In 1991, the world witnessed a horrendous video of several Los Angeles police officers brutally beating Rodney King. For me, that was my first view of police brutality. To see men who have sworn an oath to protect and serve beat a defenseless man over and over would become something I would never forget — and neither would others. Then, to witness the trial, where there was clear evidence that these officers were guilty, and watch as they were cleared of their charges and able to walk free. A couple officers were charged in a later civil rights trial, but I was young and the weight of what just happened didn’t quite register in my head. But once I was older and I perceived it differently, I never looked at the police the same again.

On June 5, video footage surfaced of an incident that took place on May 23, when Robert Johnson was beaten and forcefully arrested by four officers. In the video, you can clearly see that Johnson is unarmed and not a threat. A few minutes in, Johnson is punched repeatedly in the face and possibly knocked unconscious, as if he was the one attacking the officers. How many more times do we have to see situations like this? How much longer are we supposed to just sit and take this abuse? Especially from people who are supposed to protect us, who our tax dollars pay. I don’t think black people are paying you to constantly beat us or to be constantly harassed and profiled. I guess the term “to protect and serve” doesn’t apply to us? Johnson was arrested for disorderly conduct and hindering. Hindering what?

From the report, Johnson was headed towards the elevator when he walked into an ongoing situation where the officers were already present. He was beaten because they asked him to stop and sit down, but for what? He was heading towards the elevator. This attack was not provoked or needed. Can we not go to or leave our homes in peace without becoming a target?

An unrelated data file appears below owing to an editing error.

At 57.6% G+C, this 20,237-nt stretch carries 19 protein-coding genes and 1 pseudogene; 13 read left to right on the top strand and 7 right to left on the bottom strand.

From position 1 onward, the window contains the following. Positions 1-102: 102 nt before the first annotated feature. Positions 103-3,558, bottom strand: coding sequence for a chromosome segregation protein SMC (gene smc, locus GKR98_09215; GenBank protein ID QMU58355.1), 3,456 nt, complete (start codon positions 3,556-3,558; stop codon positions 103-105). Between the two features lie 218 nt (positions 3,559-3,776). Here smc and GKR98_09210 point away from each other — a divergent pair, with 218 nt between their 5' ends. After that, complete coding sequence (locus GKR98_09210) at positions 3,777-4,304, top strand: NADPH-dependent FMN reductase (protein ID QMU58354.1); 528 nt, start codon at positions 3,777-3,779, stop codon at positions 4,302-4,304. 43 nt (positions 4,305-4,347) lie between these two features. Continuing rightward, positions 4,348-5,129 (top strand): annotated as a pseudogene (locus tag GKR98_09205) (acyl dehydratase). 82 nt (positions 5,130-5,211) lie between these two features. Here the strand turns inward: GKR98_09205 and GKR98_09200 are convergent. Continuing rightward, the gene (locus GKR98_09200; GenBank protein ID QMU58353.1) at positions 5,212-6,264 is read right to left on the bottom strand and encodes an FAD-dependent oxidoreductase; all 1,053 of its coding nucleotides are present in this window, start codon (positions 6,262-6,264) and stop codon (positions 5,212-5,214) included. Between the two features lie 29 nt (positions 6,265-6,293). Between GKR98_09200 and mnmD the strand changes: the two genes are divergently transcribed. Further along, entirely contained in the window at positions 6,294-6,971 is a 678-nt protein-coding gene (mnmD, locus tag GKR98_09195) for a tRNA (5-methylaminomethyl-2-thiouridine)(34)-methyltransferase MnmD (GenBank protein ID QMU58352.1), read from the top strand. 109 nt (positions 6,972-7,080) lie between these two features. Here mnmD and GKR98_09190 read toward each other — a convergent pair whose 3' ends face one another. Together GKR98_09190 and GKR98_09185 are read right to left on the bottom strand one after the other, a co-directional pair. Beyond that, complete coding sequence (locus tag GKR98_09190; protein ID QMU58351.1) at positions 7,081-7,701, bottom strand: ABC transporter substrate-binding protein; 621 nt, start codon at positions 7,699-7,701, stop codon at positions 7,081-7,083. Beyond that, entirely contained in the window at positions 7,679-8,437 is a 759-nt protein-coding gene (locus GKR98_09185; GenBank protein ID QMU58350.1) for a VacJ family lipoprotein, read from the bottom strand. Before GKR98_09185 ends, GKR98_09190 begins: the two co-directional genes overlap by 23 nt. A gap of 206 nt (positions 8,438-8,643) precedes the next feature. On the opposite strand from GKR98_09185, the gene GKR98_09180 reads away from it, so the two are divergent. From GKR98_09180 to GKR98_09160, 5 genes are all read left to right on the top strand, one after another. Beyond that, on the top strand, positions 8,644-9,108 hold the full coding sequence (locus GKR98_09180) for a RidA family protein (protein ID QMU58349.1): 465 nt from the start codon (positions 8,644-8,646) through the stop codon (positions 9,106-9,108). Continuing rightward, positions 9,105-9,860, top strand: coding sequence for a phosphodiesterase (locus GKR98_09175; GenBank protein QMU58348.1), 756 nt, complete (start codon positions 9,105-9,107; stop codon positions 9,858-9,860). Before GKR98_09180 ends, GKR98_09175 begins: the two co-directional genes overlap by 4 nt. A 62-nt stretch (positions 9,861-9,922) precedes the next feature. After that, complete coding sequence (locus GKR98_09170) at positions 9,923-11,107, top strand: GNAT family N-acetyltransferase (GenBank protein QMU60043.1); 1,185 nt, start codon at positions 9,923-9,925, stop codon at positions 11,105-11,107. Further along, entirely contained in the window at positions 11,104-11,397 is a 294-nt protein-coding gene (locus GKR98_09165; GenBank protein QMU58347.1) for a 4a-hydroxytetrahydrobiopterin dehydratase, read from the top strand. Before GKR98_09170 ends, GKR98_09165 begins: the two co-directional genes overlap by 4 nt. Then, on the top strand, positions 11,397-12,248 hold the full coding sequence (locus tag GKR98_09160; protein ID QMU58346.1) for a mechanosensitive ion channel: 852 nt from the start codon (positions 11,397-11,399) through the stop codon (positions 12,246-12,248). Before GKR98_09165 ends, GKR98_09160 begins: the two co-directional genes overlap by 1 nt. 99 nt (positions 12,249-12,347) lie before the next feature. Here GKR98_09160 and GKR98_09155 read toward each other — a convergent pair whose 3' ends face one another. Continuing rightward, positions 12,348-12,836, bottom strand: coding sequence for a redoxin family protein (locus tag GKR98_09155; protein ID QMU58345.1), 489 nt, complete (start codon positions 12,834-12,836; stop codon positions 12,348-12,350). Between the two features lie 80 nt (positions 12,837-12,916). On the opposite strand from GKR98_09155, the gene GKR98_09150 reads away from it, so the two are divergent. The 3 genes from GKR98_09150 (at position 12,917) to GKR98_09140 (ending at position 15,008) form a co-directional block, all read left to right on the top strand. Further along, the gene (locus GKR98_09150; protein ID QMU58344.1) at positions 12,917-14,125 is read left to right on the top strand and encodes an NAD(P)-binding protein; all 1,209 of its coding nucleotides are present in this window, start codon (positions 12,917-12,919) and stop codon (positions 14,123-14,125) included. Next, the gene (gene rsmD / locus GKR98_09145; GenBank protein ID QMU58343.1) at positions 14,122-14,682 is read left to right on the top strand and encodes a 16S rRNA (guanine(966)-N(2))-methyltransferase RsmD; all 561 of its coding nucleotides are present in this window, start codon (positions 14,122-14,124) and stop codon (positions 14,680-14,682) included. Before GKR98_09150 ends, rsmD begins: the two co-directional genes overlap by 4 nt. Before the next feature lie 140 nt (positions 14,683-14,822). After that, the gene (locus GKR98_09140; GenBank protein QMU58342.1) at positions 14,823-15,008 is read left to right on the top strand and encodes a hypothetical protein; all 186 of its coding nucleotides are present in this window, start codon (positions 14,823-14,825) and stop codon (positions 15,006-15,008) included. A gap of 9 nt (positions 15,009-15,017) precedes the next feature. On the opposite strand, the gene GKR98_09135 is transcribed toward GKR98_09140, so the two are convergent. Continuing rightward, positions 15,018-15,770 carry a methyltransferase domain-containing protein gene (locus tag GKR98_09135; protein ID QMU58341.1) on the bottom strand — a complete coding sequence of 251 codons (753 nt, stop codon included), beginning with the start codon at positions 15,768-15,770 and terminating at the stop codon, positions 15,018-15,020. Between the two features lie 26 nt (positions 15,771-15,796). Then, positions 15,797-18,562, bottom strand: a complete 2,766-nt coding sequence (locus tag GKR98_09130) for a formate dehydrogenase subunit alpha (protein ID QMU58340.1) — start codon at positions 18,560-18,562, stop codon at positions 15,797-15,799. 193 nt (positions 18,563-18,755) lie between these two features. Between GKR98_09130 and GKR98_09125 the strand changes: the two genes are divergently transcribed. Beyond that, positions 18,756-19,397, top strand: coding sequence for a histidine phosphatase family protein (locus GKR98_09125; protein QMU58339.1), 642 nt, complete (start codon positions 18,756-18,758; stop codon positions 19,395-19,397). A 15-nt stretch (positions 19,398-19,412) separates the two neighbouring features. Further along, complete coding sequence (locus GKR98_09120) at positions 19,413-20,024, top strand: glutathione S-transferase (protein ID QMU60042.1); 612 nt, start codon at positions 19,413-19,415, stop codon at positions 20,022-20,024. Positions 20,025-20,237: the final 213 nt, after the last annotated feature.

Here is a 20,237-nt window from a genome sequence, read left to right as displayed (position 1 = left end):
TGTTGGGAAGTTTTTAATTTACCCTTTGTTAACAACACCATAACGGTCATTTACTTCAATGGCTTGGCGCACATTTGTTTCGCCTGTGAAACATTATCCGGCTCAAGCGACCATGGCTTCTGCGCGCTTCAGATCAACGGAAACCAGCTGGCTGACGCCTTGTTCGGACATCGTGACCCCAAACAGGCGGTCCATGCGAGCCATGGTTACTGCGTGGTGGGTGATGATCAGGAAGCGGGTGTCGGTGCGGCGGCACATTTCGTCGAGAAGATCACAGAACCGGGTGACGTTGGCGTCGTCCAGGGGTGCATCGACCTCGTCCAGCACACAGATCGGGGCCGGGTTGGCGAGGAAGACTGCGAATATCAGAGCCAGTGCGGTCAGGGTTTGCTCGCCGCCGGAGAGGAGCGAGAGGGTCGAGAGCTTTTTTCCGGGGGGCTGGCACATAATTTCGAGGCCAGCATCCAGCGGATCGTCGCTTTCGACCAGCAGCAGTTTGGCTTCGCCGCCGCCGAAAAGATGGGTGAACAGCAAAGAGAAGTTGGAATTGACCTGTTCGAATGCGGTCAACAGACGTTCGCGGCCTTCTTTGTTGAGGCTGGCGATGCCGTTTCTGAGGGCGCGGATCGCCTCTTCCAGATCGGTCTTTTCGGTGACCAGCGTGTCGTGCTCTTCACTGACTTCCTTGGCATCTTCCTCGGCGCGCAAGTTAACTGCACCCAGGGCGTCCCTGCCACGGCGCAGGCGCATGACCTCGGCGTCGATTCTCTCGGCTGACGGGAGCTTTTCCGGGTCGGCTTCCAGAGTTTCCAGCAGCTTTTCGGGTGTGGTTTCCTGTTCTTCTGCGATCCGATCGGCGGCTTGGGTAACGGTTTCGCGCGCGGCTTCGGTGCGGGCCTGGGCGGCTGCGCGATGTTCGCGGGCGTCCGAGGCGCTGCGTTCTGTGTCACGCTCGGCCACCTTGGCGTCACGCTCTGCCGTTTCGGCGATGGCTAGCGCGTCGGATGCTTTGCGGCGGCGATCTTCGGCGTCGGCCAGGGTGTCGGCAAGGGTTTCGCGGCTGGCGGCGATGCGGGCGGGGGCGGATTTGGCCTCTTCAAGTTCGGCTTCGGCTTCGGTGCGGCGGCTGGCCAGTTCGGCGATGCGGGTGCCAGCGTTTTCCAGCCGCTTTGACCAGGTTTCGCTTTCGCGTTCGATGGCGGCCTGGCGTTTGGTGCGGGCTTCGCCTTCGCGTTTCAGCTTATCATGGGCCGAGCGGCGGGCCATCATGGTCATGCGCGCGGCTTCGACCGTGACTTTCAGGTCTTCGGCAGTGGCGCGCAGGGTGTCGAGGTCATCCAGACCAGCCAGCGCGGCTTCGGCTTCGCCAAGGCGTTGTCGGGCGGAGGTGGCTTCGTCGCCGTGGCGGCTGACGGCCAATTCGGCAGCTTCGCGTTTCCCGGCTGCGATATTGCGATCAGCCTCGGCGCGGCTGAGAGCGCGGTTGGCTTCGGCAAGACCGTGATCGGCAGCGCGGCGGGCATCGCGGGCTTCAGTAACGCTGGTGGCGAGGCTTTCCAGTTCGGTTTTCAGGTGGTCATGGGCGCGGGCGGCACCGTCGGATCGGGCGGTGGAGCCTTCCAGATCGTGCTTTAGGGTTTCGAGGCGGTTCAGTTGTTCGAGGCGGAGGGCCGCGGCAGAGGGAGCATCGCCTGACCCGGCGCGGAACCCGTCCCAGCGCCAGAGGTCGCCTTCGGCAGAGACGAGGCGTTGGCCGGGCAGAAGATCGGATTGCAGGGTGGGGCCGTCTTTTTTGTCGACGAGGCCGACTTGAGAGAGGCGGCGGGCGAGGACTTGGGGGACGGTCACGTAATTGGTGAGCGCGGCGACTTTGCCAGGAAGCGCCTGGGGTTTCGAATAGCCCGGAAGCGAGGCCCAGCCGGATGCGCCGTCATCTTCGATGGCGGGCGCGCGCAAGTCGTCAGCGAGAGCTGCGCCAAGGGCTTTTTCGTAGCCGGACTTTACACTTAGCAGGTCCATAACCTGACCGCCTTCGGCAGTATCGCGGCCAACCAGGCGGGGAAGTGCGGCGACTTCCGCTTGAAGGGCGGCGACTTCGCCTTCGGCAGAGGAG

In the full video of the incident at the 11:19 mark, you can see an officer ram Johnson's head into the elevator. What was the cause for this when he was already handcuffed?

As usual, the officers are out on administrative leave. Which means, technically, they still have a job. They still get paid with all of their benefits, while the victim continues to suffer the repercussions of the attack. These officers should be fired, plain and simple. They treated Johnson as if he was an extreme threat, but in the video, he’s unarmed and on his phone. Watch out, we got a black man with a deadly apple device!

This incident is just another example of police brutality on black people. Keyword, “another.” Every day there is a new video being shared of a unprovoked attack on a person of color. Think about that. Everyday! That’s not including the incidents that are not documented or on video. Previously, the most recent viral videos were of the two Waffle House altercations, where officers forcefully arrested and choked Chikesia Clemons in Alabama, and Anthony Wall in North Carolina. This just continues the long list of racial disparities with police use of force.